The Let's Play Archive

Sunless Sea

by Black Wombat

Part 41: The Stigma of the West

Journal entry forty – The Stigma of the West

From The Journal of Captain Petra Blackwood

January 5th, morning - 1889

We left the peir in short order, after our run-in with the assassins, but had not even completely cleared the harbor when I responded to the sound of the Haunted Doctor screaming.

He was being threatened by a sorrow-spider. So I shot it. Ghastly things, sorrow-spiders.

The doctor then saw fit to unburden himself of a bit of his past, involving the sorrow-spiders. What a terrible fate he suffered. Perhaps, when I am done at Zee, I will go and burn down this observatory. I think I would be doing us all a favor.

January 5th, afternoon – 1889

As we continued along towards Venderbight, I realized there was one member of my crew I had yet to speak to – the Carnelian Exile, who I picked up from the Grand Geode.

She revealed what I had already suspected; she was one of those touched by the Dawn Machine. She spoke of the nature of fate, and existence. While I've had many unusual adventures on the Zee, however, I cannot say I've ever felt I was anything but master of my own fate.

She teased more knowledge as we ate – saying she knew about Salt. I will speak with her again, when I've had time to digest these few tidbits.

January 5th, evening - 1889

We arrived at Venderbight, for what may be the last time. While the place is quite nice, with the First Curator's request finally complete, I'm not sure what this place has to offer me.

I had been concerned that the ink's age may have made it less true to its color, but it seemed not to be the case. The Curator was as happy with it as he had been all the other colors I'd brought.

Almost as soon as he'd completed his work with the ink, however, he underwent the dissolution I'd heard other Tomb-Colonists mention before. The colors had fed a creature, growing under his skin – A moth of truly monstrous size. It seemed... Not unintelligent, in its way, so much as one can determine such a thing by looking at a moth.

I was offered a wide selection of rewards from the Curator's estate for my assistance; while the moth seemed fascinating, and the man's journals would have been of amazing historical, value, at the end of the day, I took away treasure.

I am not here to zee to learn what other people know, and while studying the bug would be fascinating, it might well lead to a dead end. However, a massive cache of echos? It will pay for my expeditions and allow me to do all I need across the wide, dark Zee. I will learn for myself more than I will have ever found in those books.

I returned to the Checkmate with my head held high, and a nondescript box under my arm that contained enough wealth to live out the rest of my days, if I so chose. I won't, of course, but I could and knowing that makes me feel a little more comfortable than I would otherwise.

Since I know some of you must be interested – the Moth is a mascot, that gives -3 Hearts, +3 Veils/Mirrors/Pages. It has no dialogue and does not unlock anything. The other rewards are nice and all, but 7,000 echos is too much to pass up. At this point, that's pretty much enough to complete everything else the game has to throw at us without grinding for money.

The boat is nice, but in addition to only having 250 Hull, it has no Fore or Aft slots, so it can only equip one gun. This won't do at all.

As an aside, witnessing the Curator's end satisfies the Fathomking's request for witnessing something really old die, if you don't want to help the Principalities cease to be.

January 6th, morning – 1889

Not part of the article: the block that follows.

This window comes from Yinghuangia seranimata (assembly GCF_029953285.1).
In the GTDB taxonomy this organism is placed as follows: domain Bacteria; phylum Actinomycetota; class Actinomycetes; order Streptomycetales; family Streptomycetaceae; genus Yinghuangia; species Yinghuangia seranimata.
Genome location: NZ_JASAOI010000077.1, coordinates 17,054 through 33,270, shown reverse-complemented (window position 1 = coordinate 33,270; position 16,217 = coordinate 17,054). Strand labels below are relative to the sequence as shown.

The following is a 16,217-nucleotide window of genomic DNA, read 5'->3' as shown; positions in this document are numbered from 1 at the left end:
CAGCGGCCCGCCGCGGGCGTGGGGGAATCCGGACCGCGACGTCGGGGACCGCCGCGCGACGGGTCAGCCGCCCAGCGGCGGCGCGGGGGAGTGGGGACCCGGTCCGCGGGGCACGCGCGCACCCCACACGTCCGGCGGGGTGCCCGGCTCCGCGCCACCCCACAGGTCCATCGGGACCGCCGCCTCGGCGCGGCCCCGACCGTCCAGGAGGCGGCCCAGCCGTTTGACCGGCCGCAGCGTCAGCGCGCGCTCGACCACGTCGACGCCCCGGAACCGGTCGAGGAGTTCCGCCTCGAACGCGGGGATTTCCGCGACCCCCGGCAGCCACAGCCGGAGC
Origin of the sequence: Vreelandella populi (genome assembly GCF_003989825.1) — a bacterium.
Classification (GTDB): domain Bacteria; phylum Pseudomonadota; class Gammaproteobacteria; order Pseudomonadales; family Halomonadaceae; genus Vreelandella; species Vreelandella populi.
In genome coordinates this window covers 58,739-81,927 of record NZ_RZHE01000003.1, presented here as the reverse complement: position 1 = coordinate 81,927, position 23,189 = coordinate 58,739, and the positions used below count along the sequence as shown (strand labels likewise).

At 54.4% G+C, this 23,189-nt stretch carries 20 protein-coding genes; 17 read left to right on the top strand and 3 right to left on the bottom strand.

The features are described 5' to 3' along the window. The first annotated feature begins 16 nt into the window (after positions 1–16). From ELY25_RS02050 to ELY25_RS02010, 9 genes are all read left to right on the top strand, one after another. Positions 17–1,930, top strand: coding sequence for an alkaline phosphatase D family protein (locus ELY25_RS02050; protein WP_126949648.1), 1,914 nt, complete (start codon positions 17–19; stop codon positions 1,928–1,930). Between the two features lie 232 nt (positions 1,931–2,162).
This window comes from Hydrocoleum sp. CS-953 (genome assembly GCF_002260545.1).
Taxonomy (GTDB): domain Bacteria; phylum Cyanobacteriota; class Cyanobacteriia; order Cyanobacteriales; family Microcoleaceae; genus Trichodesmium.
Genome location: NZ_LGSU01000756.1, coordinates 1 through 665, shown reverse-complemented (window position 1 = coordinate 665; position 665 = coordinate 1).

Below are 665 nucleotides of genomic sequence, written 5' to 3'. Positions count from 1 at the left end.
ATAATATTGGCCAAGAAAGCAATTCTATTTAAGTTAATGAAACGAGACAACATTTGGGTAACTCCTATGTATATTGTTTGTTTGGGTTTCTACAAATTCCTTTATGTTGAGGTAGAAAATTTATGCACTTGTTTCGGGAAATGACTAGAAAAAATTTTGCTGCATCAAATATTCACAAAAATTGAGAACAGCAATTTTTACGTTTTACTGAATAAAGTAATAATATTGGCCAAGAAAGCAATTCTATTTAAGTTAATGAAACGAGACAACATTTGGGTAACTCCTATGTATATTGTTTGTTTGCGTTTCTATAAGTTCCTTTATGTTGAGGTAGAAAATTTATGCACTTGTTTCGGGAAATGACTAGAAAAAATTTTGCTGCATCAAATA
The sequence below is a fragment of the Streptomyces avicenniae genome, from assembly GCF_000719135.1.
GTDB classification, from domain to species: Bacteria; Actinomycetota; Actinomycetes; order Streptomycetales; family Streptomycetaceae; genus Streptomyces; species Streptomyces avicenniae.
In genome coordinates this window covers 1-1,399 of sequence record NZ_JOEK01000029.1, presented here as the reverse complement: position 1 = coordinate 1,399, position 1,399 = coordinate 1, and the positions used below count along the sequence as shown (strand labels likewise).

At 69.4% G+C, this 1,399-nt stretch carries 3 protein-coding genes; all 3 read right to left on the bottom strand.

On our way back to London, the Carnelian Exile called me to her cabin – a pleasant change of events.

She spoke of zailing East, and asked me my interest in it.

I told her the truth, of course – should such a thing be possible, of course I would do it. I've never wanted to see less than all of the zee I can get too.

She seemed enthused about the response, but when I pressed for more details about how such a thing would be possible, she was elusive. Or cryptic. It's sometimes hard to tell with her. She said I must visit the house of every power, master the map. I can only assume that means I must visit each of the great powers – of which there are, of course, five. Storm in the north, Salt in the east, Stone in the south, the Dawn Machine in the south-west, and the sun itself, on the surface.

It's something of a terrifying prospect. These are beings far beyond the scope of mere mortals such as myself. But so far, I've faced every danger on the Unterzee without flinching – much. I'll not be scared off from this, either.

Besides, I've always wanted to see the Dawn Machine.

January 6th, evening – 1888

We paid a very short visit to London today – just long enough, mostly, to visit the University and make the Alarming Scholar hand over a really ridiculous quantity of echos.

I also paid my father a short visit, to make sure he was acclimating well. He was. Said he was already working on getting us speaking engagements.

We zailed away again with an hour and a half, even counting loading more supplies. I'm not one to wait around, now that I have a goal again. It feels nice, in a way.

Omitting regular stops at the Canal and the Iron Republic

January 8th, very early morning? - 1889

I may have made an error.

We have ventured as far south-west as we can. Past the Iron Republic, past the Grand Geode. We slipped past numerous Glorious warships to arrive. And finally, we came to the Dawn Machine.

I strongly, strongly recommend viewing a video of the Dawn Machine. Failbetter Games has, fortunately, posted a lovely video of The Dawn machine in motion. It helps really get a scope of the enormity of the thing.

The Machine was... Is, larger than anything I could have imagined. It dwarfs the Checkmate many times over. Hell, it dwarfs the whole of Wolfstack Docks. Its parts spin and tick like the components of a vast clock. And the light that glows from within, it's an awful lot like sunlight, but... It isn't. Not quite.

We were not yet in its house, however. There was more than enough space alongside the Machine to slip past it.